In the United States, where case counts and hospitalization levels are increasing significantly in many areas, Aflac is being slower to return workers to their offices.
The company now is thinking about phasing in returns to offices in 2021, Amos said.
U.S Product Sales
New annualized premiums from sales of U.S. products fell 5.2%, to $323 million.
Here’s what happened to new annualized premiums for U.S. sales of some types of products in the second quarter, when compared with the year-earlier quarter.
- Short-term disability insurance: $38 million (down from $86 million)
- Life insurance: $14 million (down from $23 million)
- Accident insurance: $41 million (down from $104 million)
- Critical care insurance: $33 million (down from $72 million)
- Hospital indemnity insurance: $28 million (down from $58 million)
- Dental and vision insurance: $7 million (down from $19 million)
Crawford said dental and vision sales should increase
The company is preparing to offer dental plans and vision plans that offer contracted provider networks, and the company has already filed applications for those plans in 40 states.
Aflac ramp up sales of the network-based plans to small and medium-sized business as 2021 nears, Crawford said.
Crawford noted that second-quarter insurer customer retention rates might look artificially good partly because of the federal Paycheck Protection Action benefits, which are set to expire Aug. 8, and partly because 23 states still have premium grace period rules in effect.
“We see the third quarter as a critical period,” Crawford said.
Overall spending on commissions increased to $332 million, from $329 million, but the average number of weekly producer equivalents fell to 4,252, from 8,121.
The average production per producer fell to $37,814, from $44,613.
Crawford said the agent count is down mainly because of the difficulties with getting new agents trained and licensed.
“Recruiting normally strengthens during weak employment periods,” Crawford said. “That’s been our history through say normal economic cycles, and it’s no different here. We can see a tick-up in eligible recruits and recruiting activity during weakness in the economy.”
But many states have stopped granting new licenses, or are processing applications slowly, Crawford said.
“So, because we recruit so many people across the country that come to us without previous insurance experience, that licensing becomes critical,” Crawford said. “It’s very different if you had a model that was recruiting previously licensed agents away from other insurance carriers, but that’s not our model.”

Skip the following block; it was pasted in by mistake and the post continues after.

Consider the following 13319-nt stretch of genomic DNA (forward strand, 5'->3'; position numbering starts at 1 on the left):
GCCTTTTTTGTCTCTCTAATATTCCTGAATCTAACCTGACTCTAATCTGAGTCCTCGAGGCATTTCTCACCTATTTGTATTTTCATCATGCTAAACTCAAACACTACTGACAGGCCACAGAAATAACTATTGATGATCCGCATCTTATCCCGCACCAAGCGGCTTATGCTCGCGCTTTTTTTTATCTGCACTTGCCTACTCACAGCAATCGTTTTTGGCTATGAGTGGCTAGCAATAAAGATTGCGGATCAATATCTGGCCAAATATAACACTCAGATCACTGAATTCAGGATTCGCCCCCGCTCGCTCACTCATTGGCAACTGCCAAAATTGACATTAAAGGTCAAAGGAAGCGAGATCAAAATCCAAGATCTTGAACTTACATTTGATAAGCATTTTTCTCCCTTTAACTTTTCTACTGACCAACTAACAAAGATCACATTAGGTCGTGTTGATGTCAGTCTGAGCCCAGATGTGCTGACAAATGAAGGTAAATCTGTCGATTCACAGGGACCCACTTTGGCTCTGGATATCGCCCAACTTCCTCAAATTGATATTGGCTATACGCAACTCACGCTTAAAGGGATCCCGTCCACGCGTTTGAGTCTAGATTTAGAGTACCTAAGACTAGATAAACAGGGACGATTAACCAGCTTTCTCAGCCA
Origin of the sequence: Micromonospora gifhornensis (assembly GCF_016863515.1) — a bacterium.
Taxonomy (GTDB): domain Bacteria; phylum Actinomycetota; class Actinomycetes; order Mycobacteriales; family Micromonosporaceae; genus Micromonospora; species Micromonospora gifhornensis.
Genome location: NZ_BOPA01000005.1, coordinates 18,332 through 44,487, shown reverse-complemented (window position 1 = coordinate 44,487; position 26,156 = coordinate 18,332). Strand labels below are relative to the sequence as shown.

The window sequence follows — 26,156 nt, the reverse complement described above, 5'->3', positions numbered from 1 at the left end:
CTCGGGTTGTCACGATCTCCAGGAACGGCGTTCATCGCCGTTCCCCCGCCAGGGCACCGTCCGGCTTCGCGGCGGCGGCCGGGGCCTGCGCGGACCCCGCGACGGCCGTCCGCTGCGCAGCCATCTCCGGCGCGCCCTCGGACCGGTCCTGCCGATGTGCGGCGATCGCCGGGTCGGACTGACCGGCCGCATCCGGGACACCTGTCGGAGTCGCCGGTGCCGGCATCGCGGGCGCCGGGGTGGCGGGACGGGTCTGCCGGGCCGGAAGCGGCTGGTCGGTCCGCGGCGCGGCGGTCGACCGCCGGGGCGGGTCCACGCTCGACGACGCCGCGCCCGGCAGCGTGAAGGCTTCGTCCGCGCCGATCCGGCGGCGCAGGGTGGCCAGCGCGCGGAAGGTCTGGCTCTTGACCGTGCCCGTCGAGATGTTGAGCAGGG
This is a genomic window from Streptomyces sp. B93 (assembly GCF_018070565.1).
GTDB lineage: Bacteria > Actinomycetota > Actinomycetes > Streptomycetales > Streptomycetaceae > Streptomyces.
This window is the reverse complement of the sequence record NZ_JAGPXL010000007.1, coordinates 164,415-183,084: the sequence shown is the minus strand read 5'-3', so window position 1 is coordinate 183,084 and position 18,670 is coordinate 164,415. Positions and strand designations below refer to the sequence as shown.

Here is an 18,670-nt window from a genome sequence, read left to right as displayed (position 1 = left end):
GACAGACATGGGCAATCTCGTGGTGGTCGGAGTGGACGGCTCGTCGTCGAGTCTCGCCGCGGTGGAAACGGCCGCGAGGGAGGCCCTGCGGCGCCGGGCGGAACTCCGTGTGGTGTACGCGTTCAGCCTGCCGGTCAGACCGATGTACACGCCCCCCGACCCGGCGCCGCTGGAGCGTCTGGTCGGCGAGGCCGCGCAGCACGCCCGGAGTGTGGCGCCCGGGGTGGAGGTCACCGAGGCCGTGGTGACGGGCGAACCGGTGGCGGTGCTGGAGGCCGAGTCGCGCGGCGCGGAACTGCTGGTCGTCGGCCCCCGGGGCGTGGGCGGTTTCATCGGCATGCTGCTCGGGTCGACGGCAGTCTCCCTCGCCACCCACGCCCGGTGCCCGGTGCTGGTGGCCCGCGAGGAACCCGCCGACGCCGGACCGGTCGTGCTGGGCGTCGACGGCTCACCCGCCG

U.S. regulators use the risk-based capital (RBC) ratio system to get an idea of how well-capitalized an insurer is.
Many of Aflac’s competitors have RBC ratios of about 400% to 450%.
Max Broden, Aflac’s chief financial officer, said the company’s U.S. operations have an RBC ratio of about 600%.
The top-level holding company has access to $4.7 billion in cash, which is $2.7 billion over what the company sees as its minimum liquidity level.
Amos made the following comment on the company’s results:
As a result of the global COVID-19 pandemic, many people are facing the most challenging times of their lives now for various reasons, and our thoughts and prayers are with everyone affected. This includes individuals who are among the confirmed cases, people who are on the front lines fighting the spread of COVID-19, those who are providing essential services, including our own employees — and everyone who is facing difficulties in one way or another. I never cease to be inspired by our management, employees and sales agents’ passion and sense of purpose when it comes to delivering on our promise and compassionately helping our policyholders when they need it most. The safety and health of everyone with whom we do business is our greatest priority. We will get through this together.
— Read News Life, Health and Annuity Issuer Earnings Season Begins, on ThinkAdvisor.